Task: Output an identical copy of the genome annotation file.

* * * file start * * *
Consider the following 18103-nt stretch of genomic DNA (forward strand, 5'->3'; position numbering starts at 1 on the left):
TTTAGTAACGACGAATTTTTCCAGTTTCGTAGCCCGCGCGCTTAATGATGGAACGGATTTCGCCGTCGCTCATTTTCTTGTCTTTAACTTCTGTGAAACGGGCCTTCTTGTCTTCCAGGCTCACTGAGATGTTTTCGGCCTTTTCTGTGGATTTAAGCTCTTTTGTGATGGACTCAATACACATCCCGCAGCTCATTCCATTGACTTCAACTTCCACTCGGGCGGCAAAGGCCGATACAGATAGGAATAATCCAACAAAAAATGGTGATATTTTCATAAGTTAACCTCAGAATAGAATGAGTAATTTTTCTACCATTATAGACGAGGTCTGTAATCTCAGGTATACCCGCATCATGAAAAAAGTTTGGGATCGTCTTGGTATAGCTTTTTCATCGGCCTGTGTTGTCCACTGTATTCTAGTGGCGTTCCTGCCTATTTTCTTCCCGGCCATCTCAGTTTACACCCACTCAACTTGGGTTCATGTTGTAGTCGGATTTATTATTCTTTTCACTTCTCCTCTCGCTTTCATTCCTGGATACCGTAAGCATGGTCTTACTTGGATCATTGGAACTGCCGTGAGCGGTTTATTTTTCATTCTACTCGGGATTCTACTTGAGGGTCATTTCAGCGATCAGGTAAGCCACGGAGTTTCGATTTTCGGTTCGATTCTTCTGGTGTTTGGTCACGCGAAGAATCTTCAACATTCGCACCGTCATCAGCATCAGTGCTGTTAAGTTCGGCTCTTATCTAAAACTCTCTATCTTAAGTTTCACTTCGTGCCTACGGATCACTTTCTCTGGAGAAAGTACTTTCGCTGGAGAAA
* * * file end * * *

Consider the following 18103-nt stretch of genomic DNA (forward strand, 5'->3'; position numbering starts at 1 on the left):
TTTAGTAACGACGAATTTTTCCAGTTTCGTAGCCCGCGCGCTTAATGATGGAACGGATTTCGCCGTCGCTCATTTTCTTGTCTTTAACTTCTGTGAAACGGGCCTTCTTGTCTTCCAGGCTCACTGAGATGTTTTCGGCCTTTTCTGTGGATTTAAGCTCTTTTGTGATGGACTCAATACACATCCCGCAGCTCATTCCATTGACTTCAACTTCCACTCGGGCGGCAAAGGCCGATACAGATAGGAATAATCCAACAAAAAATGGTGATATTTTCATAAGTTAACCTCAGAATAGAATGAGTAATTTTTCTACCATTATAGACGAGGTCTGTAATCTCAGGTATACCCGCATCATGAAAAAAGTTTGGGATCGTCTTGGTATAGCTTTTTCATCGGCCTGTGTTGTCCACTGTATTCTAGTGGCGTTCCTGCCTATTTTCTTCCCGGCCATCTCAGTTTACACCCACTCAACTTGGGTTCATGTTGTAGTCGGATTTATTATTCTTTTCACTTCTCCTCTCGCTTTCATTCCTGGATACCGTAAGCATGGTCTTACTTGGATCATTGGAACTGCCGTGAGCGGTTTATTTTTCATTCTACTCGGGATTCTACTTGAGGGTCATTTCAGCGATCAGGTAAGCCACGGAGTTTCGATTTTCGGTTCGATTCTTCTGGTGTTTGGTCACGCGAAGAATCTTCAACATTCGCACCGTCATCAGCATCAGTGCTGTTAAGTTCGGCTCTTATCTAAAACTCTCTATCTTAAGTTTCACTTCGTGCCTACGGATCACTTTCTCTGGAGAAAGTACTTTCGCTGGAGAAA